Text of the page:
98% Of Drugs Never Make It To The Brain, But This Method Could Change That

Treating the brain isn't like the rest of the body. Your blood-brain barrier shields it; filtering the blood to ensure nothing untoward makes it through. This protection is normally a good thing, but it becomes a problem if you want to deliver therapeutic drugs through it. This method could be a solution. 

Smuggling therapeutics

Many diseases like Parkinson's and Alzheimer's disease are extremely difficult to treat. Only very specific molecules can make it through the brain's secure barrier, and most drugs don't make the cut. This poses a challenge when you want to treat disease inside the brain, and so efforts have been focused on finding a way to overcome this. New research has now demonstrated a way of treating Parkinson's disease with a surgical treatment that opens up a small route to bypass the barrier; essentially a smuggling hatch into your brain. 

Drugs can be administered through the nose and diffused through a mucosal graft (A, red) which is 1,000 times more porous than the normal blood-brain barrier. Credit: Garyfallia Pagonis and Benjamin S. Bleier, M.D.


"Although we are currently looking at neurodegenerative disease, there is potential for the technology to be expanded to psychiatric diseases, chronic pain, seizure disorders and many other conditions affecting the brain and nervous system down the road"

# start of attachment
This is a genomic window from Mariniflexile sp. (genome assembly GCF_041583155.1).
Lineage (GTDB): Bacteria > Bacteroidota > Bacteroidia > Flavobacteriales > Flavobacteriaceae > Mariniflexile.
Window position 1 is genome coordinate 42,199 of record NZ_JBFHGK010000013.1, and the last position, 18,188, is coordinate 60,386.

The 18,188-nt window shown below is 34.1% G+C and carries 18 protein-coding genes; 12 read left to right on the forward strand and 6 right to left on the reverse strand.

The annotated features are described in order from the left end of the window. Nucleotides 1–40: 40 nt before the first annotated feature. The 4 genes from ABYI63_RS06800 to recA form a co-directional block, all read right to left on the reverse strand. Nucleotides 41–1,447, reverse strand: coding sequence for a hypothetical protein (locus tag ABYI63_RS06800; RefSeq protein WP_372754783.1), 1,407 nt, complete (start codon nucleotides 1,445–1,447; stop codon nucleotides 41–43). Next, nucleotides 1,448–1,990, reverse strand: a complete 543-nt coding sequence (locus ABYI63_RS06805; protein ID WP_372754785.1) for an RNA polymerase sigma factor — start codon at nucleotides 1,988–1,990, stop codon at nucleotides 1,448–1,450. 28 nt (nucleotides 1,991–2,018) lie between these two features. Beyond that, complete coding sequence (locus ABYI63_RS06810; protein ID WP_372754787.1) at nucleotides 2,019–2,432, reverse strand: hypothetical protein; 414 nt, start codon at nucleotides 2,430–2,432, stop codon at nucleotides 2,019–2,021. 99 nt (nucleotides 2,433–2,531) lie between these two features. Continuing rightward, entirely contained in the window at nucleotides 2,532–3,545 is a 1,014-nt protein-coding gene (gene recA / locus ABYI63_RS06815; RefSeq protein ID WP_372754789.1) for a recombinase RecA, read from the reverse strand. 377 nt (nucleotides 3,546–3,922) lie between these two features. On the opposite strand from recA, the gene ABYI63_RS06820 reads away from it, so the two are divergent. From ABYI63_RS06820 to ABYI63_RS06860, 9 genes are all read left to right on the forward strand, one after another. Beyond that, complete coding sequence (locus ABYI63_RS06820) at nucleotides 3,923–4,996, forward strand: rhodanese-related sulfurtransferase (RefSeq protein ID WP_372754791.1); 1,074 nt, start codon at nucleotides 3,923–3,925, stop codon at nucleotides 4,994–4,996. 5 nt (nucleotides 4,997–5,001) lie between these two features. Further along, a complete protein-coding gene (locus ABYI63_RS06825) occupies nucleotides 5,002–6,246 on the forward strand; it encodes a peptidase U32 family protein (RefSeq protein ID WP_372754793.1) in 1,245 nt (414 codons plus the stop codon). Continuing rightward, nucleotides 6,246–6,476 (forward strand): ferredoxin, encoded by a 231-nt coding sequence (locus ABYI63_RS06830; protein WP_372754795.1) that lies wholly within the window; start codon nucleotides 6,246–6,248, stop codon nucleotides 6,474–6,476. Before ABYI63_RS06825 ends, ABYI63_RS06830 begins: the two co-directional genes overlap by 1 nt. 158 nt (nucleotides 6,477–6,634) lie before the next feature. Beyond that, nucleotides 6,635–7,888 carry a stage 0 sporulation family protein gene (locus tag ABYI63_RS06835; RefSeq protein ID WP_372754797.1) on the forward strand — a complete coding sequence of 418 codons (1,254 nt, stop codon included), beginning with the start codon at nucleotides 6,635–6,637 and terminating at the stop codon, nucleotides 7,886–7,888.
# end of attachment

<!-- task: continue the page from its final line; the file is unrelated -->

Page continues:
How did they do it?

One way of helping Parkinson's patients is an injection of a molecule called GDNF (glial derived neurotrophic factor) directly into their brain. GDNF has proved effective in trials, but the delivery process has some complications and can be very unpleasant for the patient. In an effort to improve on this, scientists operated on mice and removed a small patch of the brain barrier through the nose. They then repaired this with something called a mucosal graft, which is far more permeable. In patients with a brain tumour this operation is already safe and well established; surgeons cut a window in the barrier, remove the tumour and then recreate the wall with the nasal lining. The new lining still effectively protects against infection. Because the procedure is already approved, this work could quickly move to human trials for Parkinson's or other degenerative conditions. 

"Brain diseases are notoriously difficult to treat due to the natural protections the body builds against intrusion. Dr. Bleier's group has identified a potential avenue to pass that barrier, and we look forward to the next stage of research. It is a platform that opens doors for new discovery and could enable drug development for an underserved population."

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